£10/session or as part of your monthly Lockdown Art Club. Join our Lockdown Club for a discount with the online classes
The class will be via Zoom. You will be given your access code on the morning of the class. If you have not used this technology before please try to ‘arrive at the class’ before 9.50 so we can help you if you need help.
Although museums and galleries are closed to the public at the moment their catalogue of treasures are available at the click of a button. This is a wonderful opportunity to travel around time and space to look at some of the wonderful art of the world. You will build your work on the shoulders of giants.
This class is about looking at one of the fantastic creative works available and using it to your advantage. It is not about copying. Choose one work from the four pictures below, just because you like it. By the end of this class you will be on your way to making something from it that will be entirely your own.
photocopy of one of the pictures below
drawing materials, pencils, charcoal etc
large cartridge paper, a few sheets
quick and easy paints or something to apply colour
You will be working towards a final piece, looking at colour, line, composition, narrative, perspective, and anything else that arises.
Don’t let yourself feel you know the direction you wish to take before you start the process.
Be prepared to explore, investigate and let the picture lead you in a new direction.
During lockdown we are trying to find ways to keep everyone enthused, and entertained. We hold regular Life Drawing classes at Hampshire Art studio – at least we used to.
Now we are using ZOOM to get back to what we enjoy doing, but with the occasional twist.
The session is divided into 2 halves (a footballing term apparently) with the first half being guided by Kate Measham. If you want to do you own thing you can turn down the volume and ignore her; if you are a beginner you might find some of her tips helpful. There will be a number of quick poses, followed by longer poses. The second half will be one pose.
This week our model will be wearing something akin to a swimming costume. In the sessions to come we will vary this approach.
Please join us for a fortnightly life drawing class via ZOOM. The dates of classes are:
April 29th 6-8pm
May 13th 6-8pm
May 27th 6-8pm
June 10th 6-8pm
We will send you a link to the class on the morning of each session. To allow you to see us all, and most importantly the model, make sure you have the ZOOM app downloaded, then click on the link.
The class will start at 6.05pm. Please be ready BEFORE you log on, with paper, pencils, charcoal and whatever materials you want to use.
We will send you an invitation to you log on to the class from 6.00pm onwards.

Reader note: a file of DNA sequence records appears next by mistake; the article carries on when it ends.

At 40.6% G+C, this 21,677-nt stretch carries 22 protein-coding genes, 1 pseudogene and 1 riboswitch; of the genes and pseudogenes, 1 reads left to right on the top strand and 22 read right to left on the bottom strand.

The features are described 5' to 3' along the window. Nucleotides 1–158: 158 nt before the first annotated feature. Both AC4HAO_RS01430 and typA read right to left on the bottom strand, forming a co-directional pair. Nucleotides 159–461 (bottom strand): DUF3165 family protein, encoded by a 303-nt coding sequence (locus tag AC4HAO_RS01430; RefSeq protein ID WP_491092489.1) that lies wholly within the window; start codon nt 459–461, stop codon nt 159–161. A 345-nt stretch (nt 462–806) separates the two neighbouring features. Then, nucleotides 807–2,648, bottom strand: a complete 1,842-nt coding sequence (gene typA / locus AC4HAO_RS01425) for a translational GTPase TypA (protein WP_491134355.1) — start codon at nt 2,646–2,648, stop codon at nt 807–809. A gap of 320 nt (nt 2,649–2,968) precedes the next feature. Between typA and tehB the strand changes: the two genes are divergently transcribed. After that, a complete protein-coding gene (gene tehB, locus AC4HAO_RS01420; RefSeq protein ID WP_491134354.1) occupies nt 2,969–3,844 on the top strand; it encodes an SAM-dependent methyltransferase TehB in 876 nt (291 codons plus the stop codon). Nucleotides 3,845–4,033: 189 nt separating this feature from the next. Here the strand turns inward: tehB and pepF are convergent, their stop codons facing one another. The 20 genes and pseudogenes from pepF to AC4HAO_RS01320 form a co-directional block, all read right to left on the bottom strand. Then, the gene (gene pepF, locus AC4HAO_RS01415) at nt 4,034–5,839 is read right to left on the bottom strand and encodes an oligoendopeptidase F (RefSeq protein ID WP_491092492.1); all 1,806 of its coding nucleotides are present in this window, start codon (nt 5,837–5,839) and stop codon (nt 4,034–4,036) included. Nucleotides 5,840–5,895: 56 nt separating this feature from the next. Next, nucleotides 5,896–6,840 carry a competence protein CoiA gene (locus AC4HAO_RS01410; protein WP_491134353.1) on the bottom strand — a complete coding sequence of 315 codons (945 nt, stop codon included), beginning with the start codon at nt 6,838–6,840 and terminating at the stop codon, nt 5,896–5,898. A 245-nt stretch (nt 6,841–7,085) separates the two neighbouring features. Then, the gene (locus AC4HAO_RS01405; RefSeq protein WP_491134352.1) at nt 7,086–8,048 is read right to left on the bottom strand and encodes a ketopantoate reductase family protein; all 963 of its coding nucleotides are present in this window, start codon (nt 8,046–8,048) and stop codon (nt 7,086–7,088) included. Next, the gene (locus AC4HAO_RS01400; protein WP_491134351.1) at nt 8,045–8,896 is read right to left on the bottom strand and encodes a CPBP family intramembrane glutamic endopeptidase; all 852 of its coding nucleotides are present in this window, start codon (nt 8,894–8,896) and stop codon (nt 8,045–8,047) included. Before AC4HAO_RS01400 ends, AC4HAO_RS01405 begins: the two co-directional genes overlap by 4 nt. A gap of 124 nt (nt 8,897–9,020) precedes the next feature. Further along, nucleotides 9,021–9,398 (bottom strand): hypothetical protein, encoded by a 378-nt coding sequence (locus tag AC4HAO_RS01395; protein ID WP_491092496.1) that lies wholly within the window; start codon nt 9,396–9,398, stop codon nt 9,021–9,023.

From 6.05 we ask you all to ‘MUTE’ yourselves – there is a button on screen to do this.
Kate will instruct the model, so you should only hear their voices
If you click on the square that holds the model she will become the main picture. You should be able to make her square occupy most, if not all of the screen. If you click on the three little dots in the top right hand corner of per square an click ‘pin’ in the drop down menu you should be ok.
The model will do a series of 1 minute poses, 2 minute poses and a 30 minute pose followed by a tea and wee break of 10-15 minutes.
Kate will offer guidance until half time. Please feel free to ignore it. We can all have a chat through the break – so demute at this stage
At approx 7.00 we will have a 45 min pose and then time to look and discuss each others pictures if you want to.
Music choices give away a lot about a person. It is a shorthand for all sorts of information about a person being interviewed, and often reveal a side you weren’t expecting. Not surprisingly BBC Radio Four’s Dessert Island Discs, and BBC Radio Three’s Private Passions are both hugely popular.
I have started to ask people to create their own personal gallery of favourite art, treasures and objects of curiosity. Again, the answers are not necessarily what you would expect, and there are many reasons for the choices.
This series of interviews starts with me. Hopefully it gives you an idea of what I am aiming at. Each person gets to choose 5 things – pictures, curiosities or treasures, and one bit of information, materials advice, ‘how to’, or whatever to pass on to others.
Lucien Freud, And the Bridegroom
This is a oil painting of Leigh Bowery, a regular model for Freud and Nicola Bowery, his wife.
I first saw this painting at the Whitechapel Gallery in the 90s. It was placed at the bottom of some stairs and you were forced to move towards this intimate scene of a sated couple on their grubby, uninviting sheets. And so drawn to it.
These photos of the two models and the final piece, by Bruce Bernard, look grim and staged, whereas the painting has a luminosity and warmth. I can’t imagine shouting in front of this work – they are so deeply asleep.
Freud has accentuated the bride’s fragility and the macho spread of the husband. The folds of the cloth echo the limbs of the models. The golden light on the wall in the painting contrasts with the dark, architectural feel of the screen and seems to reflect the difference between the man and the woman. They are touching.